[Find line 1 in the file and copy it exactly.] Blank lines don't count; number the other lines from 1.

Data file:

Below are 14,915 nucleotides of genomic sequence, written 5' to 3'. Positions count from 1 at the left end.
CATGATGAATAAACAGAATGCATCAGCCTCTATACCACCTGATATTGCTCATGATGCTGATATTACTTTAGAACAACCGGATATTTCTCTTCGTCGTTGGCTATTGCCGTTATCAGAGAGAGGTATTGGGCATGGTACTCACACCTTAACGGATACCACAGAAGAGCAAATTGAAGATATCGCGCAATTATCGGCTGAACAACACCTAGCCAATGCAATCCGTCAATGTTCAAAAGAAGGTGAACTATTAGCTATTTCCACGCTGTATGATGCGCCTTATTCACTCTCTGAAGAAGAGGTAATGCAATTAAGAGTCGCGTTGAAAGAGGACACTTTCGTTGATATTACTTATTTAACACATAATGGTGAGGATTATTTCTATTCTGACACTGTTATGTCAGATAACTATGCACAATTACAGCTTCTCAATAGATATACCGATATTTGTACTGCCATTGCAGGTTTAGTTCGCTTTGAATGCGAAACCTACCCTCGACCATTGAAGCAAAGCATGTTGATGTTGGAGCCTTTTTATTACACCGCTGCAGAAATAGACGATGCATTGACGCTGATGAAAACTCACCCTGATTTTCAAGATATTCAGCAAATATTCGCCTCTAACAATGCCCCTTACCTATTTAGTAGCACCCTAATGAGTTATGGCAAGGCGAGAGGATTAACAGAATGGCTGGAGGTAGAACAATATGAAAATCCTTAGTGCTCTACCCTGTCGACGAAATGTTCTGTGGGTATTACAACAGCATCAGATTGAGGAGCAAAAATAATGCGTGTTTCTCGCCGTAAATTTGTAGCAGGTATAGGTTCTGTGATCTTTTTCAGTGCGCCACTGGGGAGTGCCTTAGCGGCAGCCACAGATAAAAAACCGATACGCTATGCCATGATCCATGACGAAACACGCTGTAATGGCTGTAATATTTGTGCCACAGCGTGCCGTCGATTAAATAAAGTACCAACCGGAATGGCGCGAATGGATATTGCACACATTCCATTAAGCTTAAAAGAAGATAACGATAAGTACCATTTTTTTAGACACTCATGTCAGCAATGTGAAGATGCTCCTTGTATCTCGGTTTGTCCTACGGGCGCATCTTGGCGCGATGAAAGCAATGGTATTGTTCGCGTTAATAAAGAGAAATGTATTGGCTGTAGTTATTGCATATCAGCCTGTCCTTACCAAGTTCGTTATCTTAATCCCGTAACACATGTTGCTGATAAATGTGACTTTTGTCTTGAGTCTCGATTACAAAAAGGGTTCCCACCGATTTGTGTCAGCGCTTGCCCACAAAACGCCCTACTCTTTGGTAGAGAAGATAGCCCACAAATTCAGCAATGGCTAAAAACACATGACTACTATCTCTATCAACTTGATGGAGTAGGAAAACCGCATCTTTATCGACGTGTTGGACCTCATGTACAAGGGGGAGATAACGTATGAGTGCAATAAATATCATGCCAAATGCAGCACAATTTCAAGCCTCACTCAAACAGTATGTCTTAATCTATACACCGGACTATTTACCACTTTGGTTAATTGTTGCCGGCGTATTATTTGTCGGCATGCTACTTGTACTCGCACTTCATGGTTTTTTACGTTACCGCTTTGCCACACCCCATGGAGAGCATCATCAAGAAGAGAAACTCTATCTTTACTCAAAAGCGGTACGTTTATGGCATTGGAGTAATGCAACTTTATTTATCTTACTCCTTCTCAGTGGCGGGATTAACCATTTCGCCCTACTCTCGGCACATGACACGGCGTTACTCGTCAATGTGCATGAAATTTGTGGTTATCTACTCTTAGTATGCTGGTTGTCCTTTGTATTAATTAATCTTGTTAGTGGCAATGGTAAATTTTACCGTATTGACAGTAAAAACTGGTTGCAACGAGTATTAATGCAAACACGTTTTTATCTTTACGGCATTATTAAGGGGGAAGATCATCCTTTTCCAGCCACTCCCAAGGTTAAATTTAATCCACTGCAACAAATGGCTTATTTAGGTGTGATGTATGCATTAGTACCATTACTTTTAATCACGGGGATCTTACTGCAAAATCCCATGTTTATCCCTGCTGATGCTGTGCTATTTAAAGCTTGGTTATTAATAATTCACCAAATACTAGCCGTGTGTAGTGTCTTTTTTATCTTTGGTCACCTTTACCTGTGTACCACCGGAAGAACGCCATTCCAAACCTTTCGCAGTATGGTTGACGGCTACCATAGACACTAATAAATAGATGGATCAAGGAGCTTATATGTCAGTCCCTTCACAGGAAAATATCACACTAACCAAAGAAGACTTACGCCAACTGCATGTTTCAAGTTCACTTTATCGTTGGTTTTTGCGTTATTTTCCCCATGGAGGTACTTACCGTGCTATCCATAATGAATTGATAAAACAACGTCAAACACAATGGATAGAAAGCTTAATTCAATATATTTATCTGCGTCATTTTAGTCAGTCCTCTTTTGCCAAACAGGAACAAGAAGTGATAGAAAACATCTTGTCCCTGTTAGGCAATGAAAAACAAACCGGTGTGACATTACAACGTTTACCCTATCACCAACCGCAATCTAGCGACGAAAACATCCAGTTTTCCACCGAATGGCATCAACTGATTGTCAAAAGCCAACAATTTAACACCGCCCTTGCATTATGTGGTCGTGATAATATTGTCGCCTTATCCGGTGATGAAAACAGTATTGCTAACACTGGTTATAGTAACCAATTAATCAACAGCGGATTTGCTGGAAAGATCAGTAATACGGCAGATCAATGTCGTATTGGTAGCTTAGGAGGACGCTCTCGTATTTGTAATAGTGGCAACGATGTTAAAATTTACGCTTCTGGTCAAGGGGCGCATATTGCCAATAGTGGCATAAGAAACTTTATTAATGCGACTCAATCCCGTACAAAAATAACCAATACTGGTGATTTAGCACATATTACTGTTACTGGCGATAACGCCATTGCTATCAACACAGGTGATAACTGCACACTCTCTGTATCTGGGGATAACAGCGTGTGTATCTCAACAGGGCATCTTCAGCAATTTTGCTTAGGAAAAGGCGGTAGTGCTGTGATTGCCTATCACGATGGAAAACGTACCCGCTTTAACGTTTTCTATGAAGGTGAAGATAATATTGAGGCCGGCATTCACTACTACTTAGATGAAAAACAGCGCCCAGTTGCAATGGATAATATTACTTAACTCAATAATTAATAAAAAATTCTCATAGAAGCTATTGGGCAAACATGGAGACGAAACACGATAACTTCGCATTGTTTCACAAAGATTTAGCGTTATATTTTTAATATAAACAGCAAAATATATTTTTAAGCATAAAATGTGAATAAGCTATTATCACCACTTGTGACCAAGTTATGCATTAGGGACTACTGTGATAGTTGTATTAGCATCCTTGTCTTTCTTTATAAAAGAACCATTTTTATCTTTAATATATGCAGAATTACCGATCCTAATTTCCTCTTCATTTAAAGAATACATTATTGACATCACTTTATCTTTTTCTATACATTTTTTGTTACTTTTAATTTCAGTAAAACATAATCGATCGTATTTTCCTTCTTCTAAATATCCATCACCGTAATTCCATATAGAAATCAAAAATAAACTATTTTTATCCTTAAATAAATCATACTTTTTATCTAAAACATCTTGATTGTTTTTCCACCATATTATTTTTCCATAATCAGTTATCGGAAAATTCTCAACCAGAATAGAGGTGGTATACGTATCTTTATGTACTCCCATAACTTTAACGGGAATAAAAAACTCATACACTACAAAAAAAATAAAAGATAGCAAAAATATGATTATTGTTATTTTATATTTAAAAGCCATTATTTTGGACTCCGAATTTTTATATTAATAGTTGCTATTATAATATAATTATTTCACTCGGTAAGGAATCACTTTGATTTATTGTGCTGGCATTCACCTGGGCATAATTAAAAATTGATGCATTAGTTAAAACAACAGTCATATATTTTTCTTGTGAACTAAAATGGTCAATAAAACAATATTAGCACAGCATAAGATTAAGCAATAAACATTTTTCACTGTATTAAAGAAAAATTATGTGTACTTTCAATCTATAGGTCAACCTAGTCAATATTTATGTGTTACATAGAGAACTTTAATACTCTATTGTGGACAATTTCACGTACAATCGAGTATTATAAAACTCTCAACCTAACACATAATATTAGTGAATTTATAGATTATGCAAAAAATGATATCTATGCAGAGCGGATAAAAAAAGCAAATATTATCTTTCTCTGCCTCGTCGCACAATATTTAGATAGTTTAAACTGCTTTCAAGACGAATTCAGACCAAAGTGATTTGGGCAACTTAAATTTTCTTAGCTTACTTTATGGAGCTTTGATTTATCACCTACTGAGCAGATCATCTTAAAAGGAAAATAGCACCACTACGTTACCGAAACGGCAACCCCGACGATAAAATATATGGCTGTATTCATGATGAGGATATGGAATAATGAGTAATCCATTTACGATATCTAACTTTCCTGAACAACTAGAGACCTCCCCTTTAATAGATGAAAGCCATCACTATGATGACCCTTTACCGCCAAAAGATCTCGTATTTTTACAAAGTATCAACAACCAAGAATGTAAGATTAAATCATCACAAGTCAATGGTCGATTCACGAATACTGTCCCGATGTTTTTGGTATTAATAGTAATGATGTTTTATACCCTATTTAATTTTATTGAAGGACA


Below are 14,915 nucleotides of genomic sequence, written 5' to 3'. Positions count from 1 at the left end.